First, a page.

03.02.15 Summary of Significant Developments of Assyrian and Babylonian Captivities

Bill Heinrich  -  Jan 18, 2016  -  Comments Off on 03.02.15 Summary of Significant Developments of Assyrian and Babylonian Captivities

03.02.15 723 – 539 BC: Summary of Significant Developments of Assyrian and Babylonian Captivities

As previously stated, there were several significant developments that pertained to the identity of the first century Jewish people. Knowing these developments and the political and social pressures that created them, aids the modern student to understand the cultural environment in which Jesus ministered. Many more developments would arise during the Inter-Testamental Period. However, at this time in history the focus is on the Assyrian and Babylonian captivities and influences.

Assyrian Captivity:

  1. When the majority of the ten northern Israelite tribes were relocated by the Assyrians in 722/21 B.C., they seemed to have disappeared into the Assyrian culture after several generations. Hence, since their location became unknown, they are often referred to as the “ten lost tribes.” Note, however, that the disciple, James, did not consider them lost when he wrote his letter to them (cf. 1:1). Evidently, in the first century the Jews in Jerusalem knew where they were. These Israelites (later called Jews) did not make any significant impact upon Judaism in Israel, which was considerably different from the later deportation of the Israelites from Judea.[1] When the latter group was relocated to Babylon, their religious beliefs intensified. One of the many nations they escaped to was Egypt. While Egypt was a country of slavery in the sixteenth century B.C., since then at times it was a country of refuge for many, including the prophet Jeremiah. That is why a vibrant Jewish community was established there long before the destruction of the first temple in 537 B.C.[2]
  1. A new ethnic group known as the Samaritans emerged when the remaining northern Israelites intermarried with their new foreign neighbors who were brought in by the Assyrians. Their descendants became known as the “Samaritans.”[3] Centuries later, the first century Jews did not recognize the Samaritans as true brothers of the faith, but rather, they were considered to be “half-breeds” or of “mixed blood.”[4] Each group considered the other to have adopted certain pagan practices into their religious rituals, thus was defiled and impure.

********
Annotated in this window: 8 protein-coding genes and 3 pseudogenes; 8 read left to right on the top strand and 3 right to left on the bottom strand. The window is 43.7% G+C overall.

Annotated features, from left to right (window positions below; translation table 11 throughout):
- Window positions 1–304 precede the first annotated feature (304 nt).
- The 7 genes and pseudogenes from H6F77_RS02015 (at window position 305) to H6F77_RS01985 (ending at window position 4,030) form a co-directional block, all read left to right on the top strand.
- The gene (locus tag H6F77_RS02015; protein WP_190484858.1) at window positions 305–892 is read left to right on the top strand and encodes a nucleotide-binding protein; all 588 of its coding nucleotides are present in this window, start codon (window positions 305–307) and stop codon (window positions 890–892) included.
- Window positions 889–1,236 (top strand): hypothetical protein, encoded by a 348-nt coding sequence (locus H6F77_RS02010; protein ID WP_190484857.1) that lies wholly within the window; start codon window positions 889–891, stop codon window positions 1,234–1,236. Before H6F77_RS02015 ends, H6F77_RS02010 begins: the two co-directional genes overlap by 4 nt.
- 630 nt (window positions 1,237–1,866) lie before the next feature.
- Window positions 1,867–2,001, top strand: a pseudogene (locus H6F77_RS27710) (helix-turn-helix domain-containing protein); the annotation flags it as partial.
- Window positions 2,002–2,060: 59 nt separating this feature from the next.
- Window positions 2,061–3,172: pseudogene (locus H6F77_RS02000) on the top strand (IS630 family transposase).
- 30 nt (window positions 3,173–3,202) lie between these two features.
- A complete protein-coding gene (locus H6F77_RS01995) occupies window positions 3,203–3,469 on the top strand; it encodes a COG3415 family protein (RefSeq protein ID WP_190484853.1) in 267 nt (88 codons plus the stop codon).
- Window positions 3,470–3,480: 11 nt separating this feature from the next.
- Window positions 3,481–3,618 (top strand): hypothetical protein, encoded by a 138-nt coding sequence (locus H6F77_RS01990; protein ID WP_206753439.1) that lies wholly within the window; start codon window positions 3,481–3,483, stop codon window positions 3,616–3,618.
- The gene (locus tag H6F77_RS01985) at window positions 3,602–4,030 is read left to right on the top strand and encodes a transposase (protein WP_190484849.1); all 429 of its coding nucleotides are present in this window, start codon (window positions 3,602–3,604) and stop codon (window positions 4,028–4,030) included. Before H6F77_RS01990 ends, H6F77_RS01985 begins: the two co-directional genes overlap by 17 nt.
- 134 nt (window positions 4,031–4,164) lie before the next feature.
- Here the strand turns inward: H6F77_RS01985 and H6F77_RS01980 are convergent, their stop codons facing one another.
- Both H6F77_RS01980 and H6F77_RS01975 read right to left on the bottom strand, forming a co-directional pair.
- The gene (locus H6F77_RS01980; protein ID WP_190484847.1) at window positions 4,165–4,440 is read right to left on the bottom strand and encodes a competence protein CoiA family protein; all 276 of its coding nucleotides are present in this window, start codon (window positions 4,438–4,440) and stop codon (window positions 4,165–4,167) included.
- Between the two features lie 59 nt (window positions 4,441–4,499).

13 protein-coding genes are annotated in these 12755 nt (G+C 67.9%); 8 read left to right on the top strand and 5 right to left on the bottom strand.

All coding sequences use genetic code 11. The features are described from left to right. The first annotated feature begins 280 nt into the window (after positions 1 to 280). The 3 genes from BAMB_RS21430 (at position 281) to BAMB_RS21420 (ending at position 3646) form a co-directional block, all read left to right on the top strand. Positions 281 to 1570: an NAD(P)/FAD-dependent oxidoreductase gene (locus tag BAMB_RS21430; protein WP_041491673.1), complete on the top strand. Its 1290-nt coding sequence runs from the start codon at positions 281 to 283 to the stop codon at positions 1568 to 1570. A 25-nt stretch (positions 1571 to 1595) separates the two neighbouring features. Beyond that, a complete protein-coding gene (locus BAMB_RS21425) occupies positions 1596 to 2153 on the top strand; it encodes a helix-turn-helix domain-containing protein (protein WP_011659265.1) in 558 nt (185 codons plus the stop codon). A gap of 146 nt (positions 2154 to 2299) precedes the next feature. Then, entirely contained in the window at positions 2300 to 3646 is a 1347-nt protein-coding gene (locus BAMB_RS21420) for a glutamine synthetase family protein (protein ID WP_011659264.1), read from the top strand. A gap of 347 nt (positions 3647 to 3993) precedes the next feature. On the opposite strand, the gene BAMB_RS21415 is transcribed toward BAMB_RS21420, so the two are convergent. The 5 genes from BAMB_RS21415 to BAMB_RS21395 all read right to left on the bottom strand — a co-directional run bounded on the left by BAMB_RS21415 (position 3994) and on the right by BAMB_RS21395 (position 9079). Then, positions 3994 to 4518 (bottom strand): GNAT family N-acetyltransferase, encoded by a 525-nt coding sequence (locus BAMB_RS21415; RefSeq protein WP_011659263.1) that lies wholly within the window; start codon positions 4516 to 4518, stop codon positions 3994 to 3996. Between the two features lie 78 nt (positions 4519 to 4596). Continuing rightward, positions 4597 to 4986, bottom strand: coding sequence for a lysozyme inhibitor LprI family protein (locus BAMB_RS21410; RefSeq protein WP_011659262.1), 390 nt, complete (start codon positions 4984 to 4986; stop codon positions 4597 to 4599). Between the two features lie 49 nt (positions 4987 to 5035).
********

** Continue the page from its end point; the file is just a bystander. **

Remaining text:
1. An important development is that both the Assyrians and Babylonians were exposed to Jewish thought, religion, and the hope of a coming messiah. The Babylonians were masters of divination, astrology, and other cultic rituals in an endless search for understanding truth and the mysterious knowledge of the gods. It was the ideal setting for the laws of God to spread, since they too recognized the literal fulfillment of the Hebrew prophecies. Some scholars today believe that the Persian government administrators, who also became interested in the messiah, knew the Hebrew predictions.  Since the Babylonians specialized in astrology, they were interested in the rising star mentioned in Numbers 24:17. It is understandable that by the first century all the peoples throughout the Ancient Middle East were waiting for the coming messiah.

Babylonian Captivity:

  1. As the Babylonians were coming to attack Jerusalem, a number of wealthy Jews left Jerusalem. They went to Egypt, Spain, and other countries that belted the Mediterranean Sea.[5] Among those who went to Egypt was the prophet Jeremiah. In Egypt, many traveled some 800 miles south along the Nile River and built a community on Elephantine Island along Egypt’s southern frontier. There they built a temple.[6] Legend says that the Ark of the Covenant was hidden in this temple when King Nebuchadnezzar destroyed the Jerusalem temple. Of course, the obvious question is that if the Ark was there, why wasn’t it returned during the Second Temple Period? The mystery remains veiled.
  1. It is believed that the synagogue as a local institution of worship and community center was established in Babylon.[7]
  1. During the Jewish exile the Aramaic language, a sister language to Hebrew, was accepted by the Jews as well as the Aramaic square script alphabet.[8] It was the official language of the Babylonian Empire.
  1. The Jews called upon God to bring them a messiah who would deliver them from bondage.
  1. When freedom was offered, not all Jews chose to return to their Promised Land. In fact, only a small contingent returned while some remained in Babylon and others migrated to India and China. Many who remained in Babylon maintained strict obedience to the Jewish faith as a means of survival in a pagan culture. Centuries later, their descendants produced the valuable and exhaustive commentary known as the Babylonian Talmud, which is considered by scholars to be more reliable than the Jerusalem Talmud, which was written in Tiberias.
  1. Under Ezra, a new class of religious leaders known as scribes was established in Jerusalem. These writers studied the Mosaic Law and became known in the first century more as lawyers than writers of contracts. The priests who had been the traditional interpreters of the Law now had that portion of their responsibility transferred to the scribes. By the time of Jesus, these scribes obtained a powerful aristocratic position in Judaism and frequently conflicted with Jesus on the interpretation of various religious issues.[9]